Please tell me about your seasonal inspirations and designs, including the tiny deer artscapes and cut-paper garlands at M+M. The garlands for the window involved cutting more than 1,500 paper rounds!
I do love all things holiday, so it truly is my favorite time for making. I like some sparkle, and during this season, you can get away with being extra-glittery. When I created the garlands for the window, I thought about the elements of Moss + Mineral:  the jewelry and mid-century bits, and how you combine natural elements and handmade things….As for the deer scenes, they’re tiny, seasonal bits: small, subtle paper-and-wood sculptures, with just a bit of glitter. Holiday seems to be all about ornamentation and over-the-top decor, but I know some folks appreciate quieter, wintery things this time of year, and these were made with those folks in mind.

It’s beautiful. Your fans in Tacoma will be pleased to hear that Martha Stewart has featured your work in her publications.
I’ve been in Martha Stewart Weddings on several occasions, and their wedding blog, too. It’s nice because a mention in Martha always means traffic to my craft blog and orders for custom work. [Laurie was also one of 5 winners in a nationwide contest whose craft was showcased in the 2010 “Martha Stewart Holiday Craft Fair” held in New York City.]

We are family. Photo: Laurie Cinotto

We are family. Photo: Laurie Cinotto

Another of your passions is felines. A brief history of the Itty Bitty Kitty Committee (IBKC), please?
We [Laurie and husband, Craig] began fostering kittens in 2007, and shortly thereafter, I began the IBKC blog. I started it to help “market” our kittens, and find them homes, but it’s evolved into something else over the years. Now, it’s a platform to share the fostering experience with others with the hope they’ll give it a try. It’s a place [online] where people drop by to have their day brightened by these adorable kittens of ours. Some of the folks following along are actually looking to adopt a kitten, but most aren’t. Most are just kitten fans. An amazing community has formed around the blog and when we hold our fundraiser each year, they all pitch in and support our local Humane Society. In our six years of fundraising, the IBKC community has given over $470,000 to our shelter.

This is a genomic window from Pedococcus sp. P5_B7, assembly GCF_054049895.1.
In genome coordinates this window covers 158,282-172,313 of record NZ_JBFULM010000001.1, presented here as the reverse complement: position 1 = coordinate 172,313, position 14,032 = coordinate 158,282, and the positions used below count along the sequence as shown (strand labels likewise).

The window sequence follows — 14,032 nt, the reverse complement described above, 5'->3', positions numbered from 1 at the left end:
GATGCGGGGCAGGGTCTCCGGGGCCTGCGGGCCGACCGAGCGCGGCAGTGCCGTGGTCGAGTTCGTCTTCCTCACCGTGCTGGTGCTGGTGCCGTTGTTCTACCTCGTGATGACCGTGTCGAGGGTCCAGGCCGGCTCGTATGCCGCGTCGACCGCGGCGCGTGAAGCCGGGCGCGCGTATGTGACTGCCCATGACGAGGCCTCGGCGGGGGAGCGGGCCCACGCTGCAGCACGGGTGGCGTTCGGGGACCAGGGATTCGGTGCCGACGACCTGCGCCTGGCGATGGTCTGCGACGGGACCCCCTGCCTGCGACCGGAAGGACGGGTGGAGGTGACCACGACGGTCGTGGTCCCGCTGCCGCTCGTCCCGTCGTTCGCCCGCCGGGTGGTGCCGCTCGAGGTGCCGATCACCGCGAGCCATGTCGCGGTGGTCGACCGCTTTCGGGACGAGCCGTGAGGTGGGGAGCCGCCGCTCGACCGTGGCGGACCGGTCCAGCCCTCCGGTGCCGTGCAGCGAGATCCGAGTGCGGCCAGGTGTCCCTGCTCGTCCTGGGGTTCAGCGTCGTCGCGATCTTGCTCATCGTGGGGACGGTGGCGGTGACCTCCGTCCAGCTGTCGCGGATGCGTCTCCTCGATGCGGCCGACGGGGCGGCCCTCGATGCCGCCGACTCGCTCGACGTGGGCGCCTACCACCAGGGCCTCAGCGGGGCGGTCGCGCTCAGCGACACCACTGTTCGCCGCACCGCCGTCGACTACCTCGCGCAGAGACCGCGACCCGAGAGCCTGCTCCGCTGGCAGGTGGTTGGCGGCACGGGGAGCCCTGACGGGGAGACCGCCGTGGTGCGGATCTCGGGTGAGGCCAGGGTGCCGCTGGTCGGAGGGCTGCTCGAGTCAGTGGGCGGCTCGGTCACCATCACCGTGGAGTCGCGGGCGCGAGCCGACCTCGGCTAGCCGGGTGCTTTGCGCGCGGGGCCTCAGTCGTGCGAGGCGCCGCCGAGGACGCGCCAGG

Laurie Cinotto and friend. Photo courtesy of the artist

Laurie Cinotto and friend. Photo courtesy of the artist

It must be an incredible feeling raising almost a half-million dollars for the Humane Society. Please tell me about Charlene Butterbean, and your new book.
Charlene Butterbean is one of our permanent resident cats, and she plays a role in the raising of our tiny wards. She loves to groom them, teaches them boundaries, acts as a role model, and helps prepare them for their “forever homes”.  We also adopted Wylla, one of our former foster kittens. She has taken on the role of “nurturer” like Charlene has, but she enjoys having the kittens around and helps keep them entertained. This book is geared towards an elementary school audience, and tells many kitten fostering tales, and mixes in some practical kitten information, a few DIY projects, and other fun stuff.

What is your idea of the perfect holiday?
That would have to include a giant tree packed with ornaments and lights galore, and a happy, healthy group of friends, family, and cats surrounding it. A little snow would be fine – but not so much that it made travel difficult. A tray filled with Grandma Lamm’s Christmas cookies, a dish of Grandma Cinotto’s peanut brittle on the table, and Vince Guaraldi Trio’s “A Charlie Brown Christmas” on the stereo would make it  absolute perfection.

And maybe 15 kinds of cat food alongside the Thanksgiving feast…Thanks, and happy holidays to you, Laurie!  ~Lisa Kinoshita

Come by and say hello to cat whisperer, Laurie Cinotto, Dec. 18, 5-8pm. M+M is located at 305 South 9th, one block from the Pantages Theater in downtown Tacoma; 253.961.5220.